I am wondering if an image can flow from one frame to another without losing any image in the space between frames? I am making an image "flow" across a gutter, and I want to be able to work with it inside a merged set of frames where one is on the recto page and the other is on the verso page and there is space between the frames to account for the loss of image in the binding process. Is there a way to make an image flow from frame to frame without losing any image inbetween?
Here's the example I'm working with. Even though I've combined these frames using Pathfinder, part of the image (shown faded back) is lost between the frames. Any thoughts?
Hi, Peter. Thanks for the insights. What I'm looking for is something a bit different that I probably didn't explain well enough. What I'm hoping to do is unite the two frames and work with the image inside both frames—without losing any of the image that's between the frames. In essence, "flowing" an image from one frame to another—just like text can be done without losing any text between the frames. Any idea if this is possible?
So you are saying the frames don't run to the gutter? I misunderstood that.
You cannot flow the same image across two frames that make a compound shape without losing part of it in the gaps, but you can place the same image twice in two frames, or copy the frame after palcing once, and adjust the cropping and image placement inside those two frames so the area that fall in the gap moves into view. That won't help if the total image width is wider than the combined widths of the two frames, of course -- somthing would need to be cropped off someplace.
Thanks, Peter. You are right: I was hoping to make a compound shape that an image could sit in without losing part of it in the gaps. But alas InDesign hasn't implemented that cool trick. Here's hoping it does some day. Thanks for your help.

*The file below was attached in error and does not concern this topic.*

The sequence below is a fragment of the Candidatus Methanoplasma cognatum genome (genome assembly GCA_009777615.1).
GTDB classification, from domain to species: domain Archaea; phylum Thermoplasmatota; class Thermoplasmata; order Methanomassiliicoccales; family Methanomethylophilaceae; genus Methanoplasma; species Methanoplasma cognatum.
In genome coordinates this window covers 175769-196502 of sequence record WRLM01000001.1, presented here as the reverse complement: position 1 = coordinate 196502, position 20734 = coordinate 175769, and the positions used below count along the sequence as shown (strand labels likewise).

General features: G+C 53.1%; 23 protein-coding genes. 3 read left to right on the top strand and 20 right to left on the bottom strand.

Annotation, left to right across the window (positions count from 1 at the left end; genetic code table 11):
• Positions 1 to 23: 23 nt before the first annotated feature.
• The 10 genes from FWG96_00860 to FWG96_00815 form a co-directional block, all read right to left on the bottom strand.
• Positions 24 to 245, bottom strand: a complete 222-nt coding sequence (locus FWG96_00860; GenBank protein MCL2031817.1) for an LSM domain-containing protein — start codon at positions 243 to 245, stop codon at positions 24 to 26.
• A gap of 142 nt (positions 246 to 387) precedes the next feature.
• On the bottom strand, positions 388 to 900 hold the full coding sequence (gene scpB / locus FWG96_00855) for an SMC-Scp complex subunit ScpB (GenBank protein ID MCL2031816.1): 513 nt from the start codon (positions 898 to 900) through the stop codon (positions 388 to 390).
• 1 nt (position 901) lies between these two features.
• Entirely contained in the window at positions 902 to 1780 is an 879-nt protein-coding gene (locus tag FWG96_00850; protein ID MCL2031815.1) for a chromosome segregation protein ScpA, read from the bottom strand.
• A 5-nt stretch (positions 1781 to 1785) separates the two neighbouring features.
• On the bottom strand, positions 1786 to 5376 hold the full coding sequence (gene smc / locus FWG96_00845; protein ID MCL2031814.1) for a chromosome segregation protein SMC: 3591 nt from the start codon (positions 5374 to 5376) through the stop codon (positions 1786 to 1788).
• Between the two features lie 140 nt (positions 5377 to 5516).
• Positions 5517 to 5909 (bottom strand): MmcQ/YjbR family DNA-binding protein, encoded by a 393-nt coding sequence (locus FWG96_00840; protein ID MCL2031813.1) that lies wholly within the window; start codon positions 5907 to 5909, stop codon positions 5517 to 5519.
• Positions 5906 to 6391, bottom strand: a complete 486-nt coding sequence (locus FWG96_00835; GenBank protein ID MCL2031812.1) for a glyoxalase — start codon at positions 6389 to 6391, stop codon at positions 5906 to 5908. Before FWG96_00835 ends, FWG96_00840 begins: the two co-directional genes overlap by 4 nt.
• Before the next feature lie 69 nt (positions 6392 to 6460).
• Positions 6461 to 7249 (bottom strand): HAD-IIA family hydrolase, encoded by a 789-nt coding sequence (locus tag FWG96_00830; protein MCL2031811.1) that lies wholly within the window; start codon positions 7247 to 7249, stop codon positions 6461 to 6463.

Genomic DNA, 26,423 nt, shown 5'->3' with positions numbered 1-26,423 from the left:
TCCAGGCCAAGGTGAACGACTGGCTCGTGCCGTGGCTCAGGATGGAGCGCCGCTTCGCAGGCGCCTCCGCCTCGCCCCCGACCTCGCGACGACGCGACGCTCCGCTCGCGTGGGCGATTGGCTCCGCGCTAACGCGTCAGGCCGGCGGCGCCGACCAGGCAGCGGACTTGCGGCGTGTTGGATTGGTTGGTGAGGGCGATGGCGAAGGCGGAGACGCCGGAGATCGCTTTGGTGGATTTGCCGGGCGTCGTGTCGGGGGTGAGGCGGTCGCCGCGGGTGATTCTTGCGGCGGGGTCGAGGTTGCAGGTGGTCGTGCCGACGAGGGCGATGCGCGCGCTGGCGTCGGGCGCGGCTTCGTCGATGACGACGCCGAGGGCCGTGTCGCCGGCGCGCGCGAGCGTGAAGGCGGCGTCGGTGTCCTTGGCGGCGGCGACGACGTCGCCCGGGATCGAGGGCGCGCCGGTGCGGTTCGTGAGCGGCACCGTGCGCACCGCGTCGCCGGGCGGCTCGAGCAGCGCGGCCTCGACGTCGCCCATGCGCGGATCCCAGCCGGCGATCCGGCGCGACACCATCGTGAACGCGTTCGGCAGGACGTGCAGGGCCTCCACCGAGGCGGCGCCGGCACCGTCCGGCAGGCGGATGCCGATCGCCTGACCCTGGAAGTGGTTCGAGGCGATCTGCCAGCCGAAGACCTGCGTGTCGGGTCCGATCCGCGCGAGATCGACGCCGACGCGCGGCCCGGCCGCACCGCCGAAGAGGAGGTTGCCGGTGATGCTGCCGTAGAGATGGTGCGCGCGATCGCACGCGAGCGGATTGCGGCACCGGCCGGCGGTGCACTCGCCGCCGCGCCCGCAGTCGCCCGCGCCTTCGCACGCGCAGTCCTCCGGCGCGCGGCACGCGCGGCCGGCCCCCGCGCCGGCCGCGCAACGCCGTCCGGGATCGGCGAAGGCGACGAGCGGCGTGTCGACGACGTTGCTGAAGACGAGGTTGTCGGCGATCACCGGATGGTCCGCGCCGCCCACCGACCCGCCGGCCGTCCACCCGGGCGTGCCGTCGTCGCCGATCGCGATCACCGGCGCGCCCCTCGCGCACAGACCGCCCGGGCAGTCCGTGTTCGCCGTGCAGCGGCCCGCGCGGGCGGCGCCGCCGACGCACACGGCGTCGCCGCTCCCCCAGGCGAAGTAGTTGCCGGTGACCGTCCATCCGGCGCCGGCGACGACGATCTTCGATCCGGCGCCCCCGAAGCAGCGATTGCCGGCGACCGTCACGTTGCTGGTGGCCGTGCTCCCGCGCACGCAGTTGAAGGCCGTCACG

You can make an image live across two frames by converting them to a compound path first, but I don't think that does what you want either. If there is a space between the frames, there will be a portion if the image unseen across that space.
My method for gutter-jumping an image doesn't necessarily deliver the functionality you describe either, if I understand you correctly.
I simply use two copies of the image. Place the image across the spread in one big frame that straddles the gutter. Edit > Copy.
Edit > Paste in Place to paste a copy directly on top of the original. Now just drag frame side-boundaries to crop each copy so that half the image shows on each page. Spread apart at the gutter as needed.
Hi John. I was hoping to make a compound shape that an image could sit in without losing part of it in the gaps. But alas InDesign hasn't implemented that cool trick. Here's hoping it does some day. Thanks for your help.